Gluteal Burns from a Car Seat Heater in a Neurologically Intact Patient: A Case Report

Andrew R. Ketterer*, Christopher P. Hogrefe

*Corresponding author for this work

Research output: Contribution to journalArticlepeer-review


Background: Car seat heaters are an increasingly common amenity in vehicles in the United States, but they have been shown to place neurologically impaired patients at risk for significant burns. Case Report: We discuss the case of a neurologically intact and otherwise healthy 49-year-old man who presented to the Emergency Department with second-degree gluteal and posterior upper thigh burns after using a car seat warmer for 8 consecutive hours. At no point during the course of his drive did he experience discomfort beyond feeling slightly warm. The patient was treated with supportive therapy and standard wound care, and he had a full recovery after 10 days. We review the pathophysiology of burns and discuss how seat heaters can place even neurologically intact patients at risk for significant burn injuries. Why Should an Emergency Physician Be Aware of This?: Our case is the first published report of a neurologically intact patient sustaining significant burns from the use of a car seat heater. This case illustrates that burn injuries can develop after prolonged exposure even at low temperatures. Emergency physicians should perform a careful skin examination on all patients presenting with gluteal discomfort in whom a history of car seat warmer use is obtained.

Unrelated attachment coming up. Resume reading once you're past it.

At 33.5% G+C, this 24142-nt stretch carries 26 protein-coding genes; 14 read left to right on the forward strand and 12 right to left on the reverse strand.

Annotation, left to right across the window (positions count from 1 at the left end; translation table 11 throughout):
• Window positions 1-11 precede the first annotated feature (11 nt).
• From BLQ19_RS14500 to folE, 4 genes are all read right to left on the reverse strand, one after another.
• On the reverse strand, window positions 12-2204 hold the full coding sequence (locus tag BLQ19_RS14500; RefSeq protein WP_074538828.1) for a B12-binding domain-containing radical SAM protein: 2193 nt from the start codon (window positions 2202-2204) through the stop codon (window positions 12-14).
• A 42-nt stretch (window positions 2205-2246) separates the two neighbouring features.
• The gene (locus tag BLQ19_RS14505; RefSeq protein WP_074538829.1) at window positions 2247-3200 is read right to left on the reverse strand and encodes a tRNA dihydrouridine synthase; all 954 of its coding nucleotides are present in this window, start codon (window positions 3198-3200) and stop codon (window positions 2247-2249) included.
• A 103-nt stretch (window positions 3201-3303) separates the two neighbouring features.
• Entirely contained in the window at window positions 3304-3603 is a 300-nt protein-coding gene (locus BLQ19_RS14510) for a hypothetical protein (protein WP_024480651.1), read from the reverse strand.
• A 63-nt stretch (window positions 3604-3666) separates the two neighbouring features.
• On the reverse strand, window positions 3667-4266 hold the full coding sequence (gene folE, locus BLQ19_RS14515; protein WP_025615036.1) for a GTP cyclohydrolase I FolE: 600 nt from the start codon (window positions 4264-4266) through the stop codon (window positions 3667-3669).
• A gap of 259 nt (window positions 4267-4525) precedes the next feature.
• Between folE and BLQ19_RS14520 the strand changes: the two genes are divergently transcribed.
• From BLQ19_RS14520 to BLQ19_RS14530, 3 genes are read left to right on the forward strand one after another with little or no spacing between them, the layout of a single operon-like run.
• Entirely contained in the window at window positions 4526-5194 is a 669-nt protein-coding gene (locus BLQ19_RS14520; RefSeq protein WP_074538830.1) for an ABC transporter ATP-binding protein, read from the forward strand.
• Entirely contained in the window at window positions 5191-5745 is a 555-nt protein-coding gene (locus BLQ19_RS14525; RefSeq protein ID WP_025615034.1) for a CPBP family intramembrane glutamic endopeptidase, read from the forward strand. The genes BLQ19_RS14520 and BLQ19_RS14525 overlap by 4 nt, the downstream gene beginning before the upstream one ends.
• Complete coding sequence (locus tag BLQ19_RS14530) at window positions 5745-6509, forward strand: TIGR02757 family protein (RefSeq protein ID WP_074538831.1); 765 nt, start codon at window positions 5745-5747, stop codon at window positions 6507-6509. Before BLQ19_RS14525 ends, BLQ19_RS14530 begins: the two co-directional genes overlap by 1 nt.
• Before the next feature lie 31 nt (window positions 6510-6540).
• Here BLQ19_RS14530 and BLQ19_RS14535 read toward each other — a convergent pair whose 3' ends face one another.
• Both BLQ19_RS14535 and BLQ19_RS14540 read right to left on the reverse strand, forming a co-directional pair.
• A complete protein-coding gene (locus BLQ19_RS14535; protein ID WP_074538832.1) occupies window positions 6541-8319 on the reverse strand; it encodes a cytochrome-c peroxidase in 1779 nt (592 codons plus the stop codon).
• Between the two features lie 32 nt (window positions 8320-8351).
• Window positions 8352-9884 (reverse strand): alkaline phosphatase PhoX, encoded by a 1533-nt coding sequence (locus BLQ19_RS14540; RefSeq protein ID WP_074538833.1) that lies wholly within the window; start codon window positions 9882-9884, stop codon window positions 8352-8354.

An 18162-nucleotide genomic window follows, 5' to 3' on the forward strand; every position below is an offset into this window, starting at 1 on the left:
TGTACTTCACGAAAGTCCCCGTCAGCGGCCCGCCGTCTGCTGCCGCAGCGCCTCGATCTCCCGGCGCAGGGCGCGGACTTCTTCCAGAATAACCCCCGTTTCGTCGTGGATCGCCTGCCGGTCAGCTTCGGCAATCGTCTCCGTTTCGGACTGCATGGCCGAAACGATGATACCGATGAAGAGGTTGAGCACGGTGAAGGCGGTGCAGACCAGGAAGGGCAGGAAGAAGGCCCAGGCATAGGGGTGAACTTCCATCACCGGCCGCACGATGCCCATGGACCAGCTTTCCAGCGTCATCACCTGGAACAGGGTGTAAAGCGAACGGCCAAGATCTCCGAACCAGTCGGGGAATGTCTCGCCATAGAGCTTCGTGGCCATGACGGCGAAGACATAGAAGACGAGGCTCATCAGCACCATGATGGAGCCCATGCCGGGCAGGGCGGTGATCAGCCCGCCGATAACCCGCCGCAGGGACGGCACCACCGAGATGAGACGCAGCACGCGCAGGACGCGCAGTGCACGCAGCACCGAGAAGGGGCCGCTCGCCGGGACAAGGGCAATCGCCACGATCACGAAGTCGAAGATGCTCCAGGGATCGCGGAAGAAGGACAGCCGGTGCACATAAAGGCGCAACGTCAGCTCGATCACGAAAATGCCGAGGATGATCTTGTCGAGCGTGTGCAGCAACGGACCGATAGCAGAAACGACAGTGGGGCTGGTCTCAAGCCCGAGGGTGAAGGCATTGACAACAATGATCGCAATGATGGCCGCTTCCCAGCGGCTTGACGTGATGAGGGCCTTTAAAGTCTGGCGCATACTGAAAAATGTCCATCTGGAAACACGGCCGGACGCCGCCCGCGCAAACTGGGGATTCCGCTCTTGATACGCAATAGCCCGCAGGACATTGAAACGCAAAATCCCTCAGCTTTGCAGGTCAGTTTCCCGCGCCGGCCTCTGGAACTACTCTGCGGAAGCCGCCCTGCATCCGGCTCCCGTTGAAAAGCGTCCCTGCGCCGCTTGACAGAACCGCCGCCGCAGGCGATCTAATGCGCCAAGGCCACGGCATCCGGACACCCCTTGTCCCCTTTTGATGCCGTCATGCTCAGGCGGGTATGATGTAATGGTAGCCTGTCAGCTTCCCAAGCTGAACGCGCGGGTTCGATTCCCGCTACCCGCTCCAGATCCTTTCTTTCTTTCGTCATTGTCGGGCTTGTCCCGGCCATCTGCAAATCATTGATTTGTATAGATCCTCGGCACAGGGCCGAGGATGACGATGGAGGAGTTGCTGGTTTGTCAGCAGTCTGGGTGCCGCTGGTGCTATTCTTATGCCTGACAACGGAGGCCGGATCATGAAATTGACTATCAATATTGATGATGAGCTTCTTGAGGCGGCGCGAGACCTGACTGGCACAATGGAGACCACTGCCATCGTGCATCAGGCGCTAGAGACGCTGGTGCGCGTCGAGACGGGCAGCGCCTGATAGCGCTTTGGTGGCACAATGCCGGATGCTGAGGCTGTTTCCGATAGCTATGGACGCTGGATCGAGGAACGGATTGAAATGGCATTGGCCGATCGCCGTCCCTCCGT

Original languageEnglish (US)
Pages (from-to)e107-e109
JournalJournal of Emergency Medicine
Issue number6
StatePublished - Jun 2019


  • burns
  • case report
  • seat heater
  • vehicle safety
  • wound care

ASJC Scopus subject areas

  • Emergency Medicine


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